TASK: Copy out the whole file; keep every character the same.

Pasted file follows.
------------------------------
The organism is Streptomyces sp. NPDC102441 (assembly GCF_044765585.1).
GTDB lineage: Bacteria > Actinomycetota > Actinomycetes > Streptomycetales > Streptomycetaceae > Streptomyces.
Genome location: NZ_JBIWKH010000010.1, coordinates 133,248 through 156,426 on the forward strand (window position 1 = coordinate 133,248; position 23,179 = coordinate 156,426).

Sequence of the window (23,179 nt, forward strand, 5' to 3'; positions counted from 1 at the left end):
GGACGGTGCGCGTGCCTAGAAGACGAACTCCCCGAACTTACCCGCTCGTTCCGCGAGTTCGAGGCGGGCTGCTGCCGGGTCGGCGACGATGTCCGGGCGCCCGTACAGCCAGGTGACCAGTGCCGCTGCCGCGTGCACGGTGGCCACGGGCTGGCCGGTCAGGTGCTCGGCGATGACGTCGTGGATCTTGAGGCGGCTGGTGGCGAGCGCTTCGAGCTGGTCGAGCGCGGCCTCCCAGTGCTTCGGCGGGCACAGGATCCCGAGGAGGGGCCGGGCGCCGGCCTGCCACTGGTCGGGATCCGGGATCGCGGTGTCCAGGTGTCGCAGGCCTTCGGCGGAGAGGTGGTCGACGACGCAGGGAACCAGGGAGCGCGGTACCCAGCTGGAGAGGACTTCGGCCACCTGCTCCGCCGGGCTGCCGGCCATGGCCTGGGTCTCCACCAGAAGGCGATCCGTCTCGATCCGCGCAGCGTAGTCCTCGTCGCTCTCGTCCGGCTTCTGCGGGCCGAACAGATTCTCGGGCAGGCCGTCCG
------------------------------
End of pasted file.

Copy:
The organism is Streptomyces sp. NPDC102441 (assembly GCF_044765585.1).
GTDB lineage: Bacteria > Actinomycetota > Actinomycetes > Streptomycetales > Streptomycetaceae > Streptomyces.
Genome location: NZ_JBIWKH010000010.1, coordinates 133,248 through 156,426 on the forward strand (window position 1 = coordinate 133,248; position 23,179 = coordinate 156,426).

Sequence of the window (23,179 nt, forward strand, 5' to 3'; positions counted from 1 at the left end):
GGACGGTGCGCGTGCCTAGAAGACGAACTCCCCGAACTTACCCGCTCGTTCCGCGAGTTCGAGGCGGGCTGCTGCCGGGTCGGCGACGATGTCCGGGCGCCCGTACAGCCAGGTGACCAGTGCCGCTGCCGCGTGCACGGTGGCCACGGGCTGGCCGGTCAGGTGCTCGGCGATGACGTCGTGGATCTTGAGGCGGCTGGTGGCGAGCGCTTCGAGCTGGTCGAGCGCGGCCTCCCAGTGCTTCGGCGGGCACAGGATCCCGAGGAGGGGCCGGGCGCCGGCCTGCCACTGGTCGGGATCCGGGATCGCGGTGTCCAGGTGTCGCAGGCCTTCGGCGGAGAGGTGGTCGACGACGCAGGGAACCAGGGAGCGCGGTACCCAGCTGGAGAGGACTTCGGCCACCTGCTCCGCCGGGCTGCCGGCCATGGCCTGGGTCTCCACCAGAAGGCGATCCGTCTCGATCCGCGCAGCGTAGTCCTCGTCGCTCTCGTCCGGCTTCTGCGGGCCGAACAGATTCTCGGGCAGGCCGTCCG